It did take many iterations and changes to the process to arrive at a place that felt like the right mix of Airship and Darksiders. Once we had some art and a level that was feeling right, it became much faster and easier to populate those ideas and changes across the other levels and art. We had a lot of art at this point that had to be updated to fit the approved look, so we were working backwards and forwards at the same time.
Sometimes you find the right look early on and sometimes it takes a while to really nail the feel and look of a world you're trying to make. Working with the Darksiders franchise provided a lot of amazing source material to work with, which was great, but it did take quite a bit of work to interpret that into our own take. Luckily, we have an amazing team of artists, FX artists, and engineers that made it happen.
Darksiders Genesis has awesome over-the-top animations. Can you delve into how those were created?
Lead Animator Jeremy Pantoja: We drew inspiration for the animation style from games like League of Legends, the former Darksiders games, and our own Battle Chasers. I wanted the animations to be snappy and exciting, but still feel heavy and brutal. We always had to keep the characters’ personalities in mind when making them, and from there, we would record reference videos of ourselves performing the actions, or at least as close as we could get. We used the reference for rough posing and timing, but from there, we’d exaggerate the poses, adjust the timing, and add embellishments.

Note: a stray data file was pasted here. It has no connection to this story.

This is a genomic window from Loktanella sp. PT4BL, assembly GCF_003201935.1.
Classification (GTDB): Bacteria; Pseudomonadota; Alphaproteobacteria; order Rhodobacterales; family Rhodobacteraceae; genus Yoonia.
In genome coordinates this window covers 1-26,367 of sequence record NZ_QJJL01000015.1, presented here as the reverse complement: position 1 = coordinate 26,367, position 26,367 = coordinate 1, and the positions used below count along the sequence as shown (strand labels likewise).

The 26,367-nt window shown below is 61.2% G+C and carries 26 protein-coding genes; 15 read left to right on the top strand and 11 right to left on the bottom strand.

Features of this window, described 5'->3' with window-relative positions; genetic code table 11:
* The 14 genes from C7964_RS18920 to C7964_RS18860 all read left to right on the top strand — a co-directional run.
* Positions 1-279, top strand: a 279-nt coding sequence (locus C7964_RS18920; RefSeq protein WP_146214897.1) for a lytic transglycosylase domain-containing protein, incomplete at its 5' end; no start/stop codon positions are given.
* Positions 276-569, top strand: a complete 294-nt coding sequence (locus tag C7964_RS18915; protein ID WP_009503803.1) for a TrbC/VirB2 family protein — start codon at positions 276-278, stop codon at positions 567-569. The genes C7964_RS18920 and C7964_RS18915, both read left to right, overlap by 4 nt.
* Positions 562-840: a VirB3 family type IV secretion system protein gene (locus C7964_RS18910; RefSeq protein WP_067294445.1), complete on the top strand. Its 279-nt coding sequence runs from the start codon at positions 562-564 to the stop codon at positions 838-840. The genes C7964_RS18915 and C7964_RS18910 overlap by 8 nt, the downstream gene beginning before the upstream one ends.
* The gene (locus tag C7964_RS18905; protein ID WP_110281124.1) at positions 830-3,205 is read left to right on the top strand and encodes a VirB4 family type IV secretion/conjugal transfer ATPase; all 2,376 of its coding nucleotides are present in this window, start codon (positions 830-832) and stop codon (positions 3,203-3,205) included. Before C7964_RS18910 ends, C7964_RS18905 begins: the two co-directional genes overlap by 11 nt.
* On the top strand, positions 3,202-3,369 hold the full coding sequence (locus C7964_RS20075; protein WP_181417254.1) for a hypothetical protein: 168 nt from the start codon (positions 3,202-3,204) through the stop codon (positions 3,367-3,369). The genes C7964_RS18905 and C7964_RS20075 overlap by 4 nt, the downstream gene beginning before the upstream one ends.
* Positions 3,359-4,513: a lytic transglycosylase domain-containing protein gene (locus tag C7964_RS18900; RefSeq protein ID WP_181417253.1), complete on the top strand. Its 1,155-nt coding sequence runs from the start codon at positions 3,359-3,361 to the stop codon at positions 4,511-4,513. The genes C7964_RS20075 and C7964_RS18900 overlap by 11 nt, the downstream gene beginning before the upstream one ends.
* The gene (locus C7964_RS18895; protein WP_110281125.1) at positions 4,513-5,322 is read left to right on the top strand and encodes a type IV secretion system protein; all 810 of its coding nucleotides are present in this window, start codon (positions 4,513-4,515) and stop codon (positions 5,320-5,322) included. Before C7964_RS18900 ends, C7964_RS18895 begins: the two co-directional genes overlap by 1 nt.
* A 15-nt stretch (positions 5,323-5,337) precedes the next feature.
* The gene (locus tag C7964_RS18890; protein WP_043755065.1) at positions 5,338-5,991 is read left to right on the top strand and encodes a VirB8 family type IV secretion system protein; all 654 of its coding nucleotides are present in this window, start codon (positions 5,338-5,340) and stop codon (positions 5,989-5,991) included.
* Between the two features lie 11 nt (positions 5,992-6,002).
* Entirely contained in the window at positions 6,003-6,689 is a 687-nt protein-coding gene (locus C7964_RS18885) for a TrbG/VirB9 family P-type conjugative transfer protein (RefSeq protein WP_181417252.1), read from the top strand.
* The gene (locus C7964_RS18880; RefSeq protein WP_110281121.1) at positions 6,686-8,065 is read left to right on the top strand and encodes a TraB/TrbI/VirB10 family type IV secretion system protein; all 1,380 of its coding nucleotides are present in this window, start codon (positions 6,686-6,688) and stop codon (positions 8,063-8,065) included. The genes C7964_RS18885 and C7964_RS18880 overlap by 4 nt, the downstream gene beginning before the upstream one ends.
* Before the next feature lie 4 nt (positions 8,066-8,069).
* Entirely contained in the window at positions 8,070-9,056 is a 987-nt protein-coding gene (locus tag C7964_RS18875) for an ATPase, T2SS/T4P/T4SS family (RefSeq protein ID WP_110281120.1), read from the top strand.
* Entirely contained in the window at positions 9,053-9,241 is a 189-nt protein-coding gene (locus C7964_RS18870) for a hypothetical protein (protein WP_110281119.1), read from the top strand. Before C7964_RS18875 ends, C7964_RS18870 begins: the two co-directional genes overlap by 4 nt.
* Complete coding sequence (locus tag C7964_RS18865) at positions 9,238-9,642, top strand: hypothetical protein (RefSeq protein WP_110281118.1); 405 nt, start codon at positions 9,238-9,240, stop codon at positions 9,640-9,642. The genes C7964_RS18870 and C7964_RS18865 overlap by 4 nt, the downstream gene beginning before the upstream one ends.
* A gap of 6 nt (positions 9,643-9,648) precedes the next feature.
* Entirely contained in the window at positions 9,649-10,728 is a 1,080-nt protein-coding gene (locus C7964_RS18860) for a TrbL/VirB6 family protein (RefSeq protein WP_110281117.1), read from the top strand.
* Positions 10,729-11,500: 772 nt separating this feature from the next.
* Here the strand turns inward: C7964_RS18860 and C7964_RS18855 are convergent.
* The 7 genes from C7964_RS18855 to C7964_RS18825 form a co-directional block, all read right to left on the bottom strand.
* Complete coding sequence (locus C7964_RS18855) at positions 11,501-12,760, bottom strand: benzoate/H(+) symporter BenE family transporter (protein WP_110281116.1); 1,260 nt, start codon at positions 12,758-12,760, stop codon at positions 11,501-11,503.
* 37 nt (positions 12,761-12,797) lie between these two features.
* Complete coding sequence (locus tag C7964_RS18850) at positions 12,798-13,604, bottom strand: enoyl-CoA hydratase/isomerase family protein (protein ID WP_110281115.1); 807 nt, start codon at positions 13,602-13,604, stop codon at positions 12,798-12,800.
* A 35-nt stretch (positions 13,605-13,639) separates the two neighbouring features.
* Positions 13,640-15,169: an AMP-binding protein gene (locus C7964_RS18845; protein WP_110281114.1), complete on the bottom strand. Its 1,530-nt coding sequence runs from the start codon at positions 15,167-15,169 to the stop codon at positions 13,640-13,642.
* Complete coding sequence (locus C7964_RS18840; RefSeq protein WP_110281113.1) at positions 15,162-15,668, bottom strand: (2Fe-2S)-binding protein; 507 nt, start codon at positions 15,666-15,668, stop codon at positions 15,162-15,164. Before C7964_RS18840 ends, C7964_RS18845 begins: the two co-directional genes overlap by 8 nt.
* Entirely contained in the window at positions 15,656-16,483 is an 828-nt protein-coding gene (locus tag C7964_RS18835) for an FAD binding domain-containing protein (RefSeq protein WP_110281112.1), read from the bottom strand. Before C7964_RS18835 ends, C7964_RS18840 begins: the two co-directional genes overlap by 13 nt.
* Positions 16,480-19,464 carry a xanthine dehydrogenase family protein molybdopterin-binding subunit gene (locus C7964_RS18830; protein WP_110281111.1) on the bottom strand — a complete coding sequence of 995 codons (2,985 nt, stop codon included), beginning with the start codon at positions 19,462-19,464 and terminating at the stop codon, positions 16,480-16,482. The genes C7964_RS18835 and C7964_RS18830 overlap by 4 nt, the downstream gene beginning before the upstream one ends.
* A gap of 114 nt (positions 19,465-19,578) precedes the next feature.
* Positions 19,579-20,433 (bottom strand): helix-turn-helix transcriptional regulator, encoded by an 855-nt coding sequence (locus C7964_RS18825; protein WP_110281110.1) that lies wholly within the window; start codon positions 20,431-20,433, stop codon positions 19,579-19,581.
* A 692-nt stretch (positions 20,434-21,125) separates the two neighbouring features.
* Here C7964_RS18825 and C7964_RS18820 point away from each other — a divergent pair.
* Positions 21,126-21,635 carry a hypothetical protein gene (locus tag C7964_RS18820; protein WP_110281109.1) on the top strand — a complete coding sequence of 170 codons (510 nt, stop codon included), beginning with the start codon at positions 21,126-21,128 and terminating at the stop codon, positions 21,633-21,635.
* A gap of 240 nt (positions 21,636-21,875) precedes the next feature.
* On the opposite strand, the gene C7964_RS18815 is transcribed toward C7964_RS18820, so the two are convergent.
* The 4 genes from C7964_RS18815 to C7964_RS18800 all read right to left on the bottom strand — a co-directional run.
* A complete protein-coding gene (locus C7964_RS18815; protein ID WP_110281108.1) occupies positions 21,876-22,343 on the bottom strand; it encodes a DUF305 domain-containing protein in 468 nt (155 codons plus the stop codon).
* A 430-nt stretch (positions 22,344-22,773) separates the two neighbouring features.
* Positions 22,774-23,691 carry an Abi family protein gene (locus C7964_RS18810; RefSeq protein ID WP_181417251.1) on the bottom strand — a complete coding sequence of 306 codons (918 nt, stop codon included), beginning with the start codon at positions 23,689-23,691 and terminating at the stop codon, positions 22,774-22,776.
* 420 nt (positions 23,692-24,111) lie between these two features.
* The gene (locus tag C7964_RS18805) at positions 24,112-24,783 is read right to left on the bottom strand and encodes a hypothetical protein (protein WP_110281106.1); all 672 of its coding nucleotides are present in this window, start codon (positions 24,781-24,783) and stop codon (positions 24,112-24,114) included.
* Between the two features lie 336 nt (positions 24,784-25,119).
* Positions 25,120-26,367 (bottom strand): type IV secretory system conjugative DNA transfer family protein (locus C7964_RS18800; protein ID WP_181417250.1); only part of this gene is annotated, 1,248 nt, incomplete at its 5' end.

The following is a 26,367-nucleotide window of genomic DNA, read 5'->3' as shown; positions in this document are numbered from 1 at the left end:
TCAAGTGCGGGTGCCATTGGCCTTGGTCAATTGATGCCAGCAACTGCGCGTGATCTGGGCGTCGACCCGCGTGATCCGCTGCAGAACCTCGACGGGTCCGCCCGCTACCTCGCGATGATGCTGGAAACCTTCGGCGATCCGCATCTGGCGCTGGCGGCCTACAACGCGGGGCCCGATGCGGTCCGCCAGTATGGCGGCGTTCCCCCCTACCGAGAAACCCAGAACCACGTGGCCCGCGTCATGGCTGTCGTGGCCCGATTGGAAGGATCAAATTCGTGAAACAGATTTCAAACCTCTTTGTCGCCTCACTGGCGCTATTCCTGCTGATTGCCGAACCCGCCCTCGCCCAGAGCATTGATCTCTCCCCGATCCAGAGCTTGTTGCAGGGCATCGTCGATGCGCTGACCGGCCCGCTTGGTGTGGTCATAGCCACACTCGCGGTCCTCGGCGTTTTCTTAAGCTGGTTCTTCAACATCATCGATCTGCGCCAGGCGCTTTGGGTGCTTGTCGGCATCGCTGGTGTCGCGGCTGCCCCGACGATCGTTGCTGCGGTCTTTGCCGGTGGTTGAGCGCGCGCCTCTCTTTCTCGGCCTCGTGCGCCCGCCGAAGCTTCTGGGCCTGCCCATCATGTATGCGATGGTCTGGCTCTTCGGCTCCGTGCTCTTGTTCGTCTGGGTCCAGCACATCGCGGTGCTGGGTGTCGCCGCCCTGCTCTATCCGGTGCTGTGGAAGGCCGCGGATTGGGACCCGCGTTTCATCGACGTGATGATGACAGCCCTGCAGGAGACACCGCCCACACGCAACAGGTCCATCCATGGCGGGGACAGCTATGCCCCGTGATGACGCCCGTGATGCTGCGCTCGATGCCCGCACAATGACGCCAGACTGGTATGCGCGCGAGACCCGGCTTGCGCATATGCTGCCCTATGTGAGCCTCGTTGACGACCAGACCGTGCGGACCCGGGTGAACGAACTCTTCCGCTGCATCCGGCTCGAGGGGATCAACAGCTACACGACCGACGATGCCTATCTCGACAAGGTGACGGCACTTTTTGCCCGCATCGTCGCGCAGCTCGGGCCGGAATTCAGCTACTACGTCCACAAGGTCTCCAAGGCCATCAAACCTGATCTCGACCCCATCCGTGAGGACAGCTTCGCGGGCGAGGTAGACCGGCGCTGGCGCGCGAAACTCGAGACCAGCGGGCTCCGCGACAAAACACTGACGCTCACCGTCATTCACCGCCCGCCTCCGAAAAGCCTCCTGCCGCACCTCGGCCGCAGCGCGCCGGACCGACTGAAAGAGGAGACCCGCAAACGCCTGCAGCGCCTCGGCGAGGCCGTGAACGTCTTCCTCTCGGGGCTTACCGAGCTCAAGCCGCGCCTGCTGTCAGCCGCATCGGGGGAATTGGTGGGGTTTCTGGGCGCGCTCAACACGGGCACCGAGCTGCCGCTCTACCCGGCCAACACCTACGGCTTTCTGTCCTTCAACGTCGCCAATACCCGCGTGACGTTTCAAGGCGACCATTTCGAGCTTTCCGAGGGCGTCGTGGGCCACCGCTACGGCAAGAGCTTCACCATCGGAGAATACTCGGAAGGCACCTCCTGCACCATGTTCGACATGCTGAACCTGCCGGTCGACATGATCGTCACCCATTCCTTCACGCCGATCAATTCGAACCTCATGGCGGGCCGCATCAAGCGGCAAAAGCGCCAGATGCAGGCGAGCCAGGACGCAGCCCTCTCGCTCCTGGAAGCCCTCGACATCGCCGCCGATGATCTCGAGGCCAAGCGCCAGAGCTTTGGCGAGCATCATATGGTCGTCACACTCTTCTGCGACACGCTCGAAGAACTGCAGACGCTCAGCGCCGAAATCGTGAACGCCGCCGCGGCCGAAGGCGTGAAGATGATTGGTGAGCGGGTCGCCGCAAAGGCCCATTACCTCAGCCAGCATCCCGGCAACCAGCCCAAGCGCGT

I think the thing we did to really sell the faster, snappy action, was utilize a lot of smear frames. If you were to freeze some of the animations during a very fast action, you’d see the characters were usually very stretched out and distorted. On a single frame this looks strange, but in motion, it fools the eye into thinking there are more frames than there actually are. So, we were able to do very fast motions without the animation looking like it was “popping.”
Why was Unreal Engine a good fit for Darksiders Genesis?
Game Director Ryan Stefanelli: Based on the success other games of similar scope have had with Unreal, it felt like a very natural fit, especially for a multiplayer project. There’s also a massive resource base for group-thinking through problems that proved very valuable in the end. And it's a very proven technology.
Technical Director Chris Brooks: Having access to the full source code is a huge benefit Unreal offers.
Considering this is the studio's first Unreal Engine title, how was the switch to UE?
Stefanelli: Unreal is such a common development tool now that many people on the team had used it on previous projects. And those that hadn’t touched it before were quickly trained up by those who had.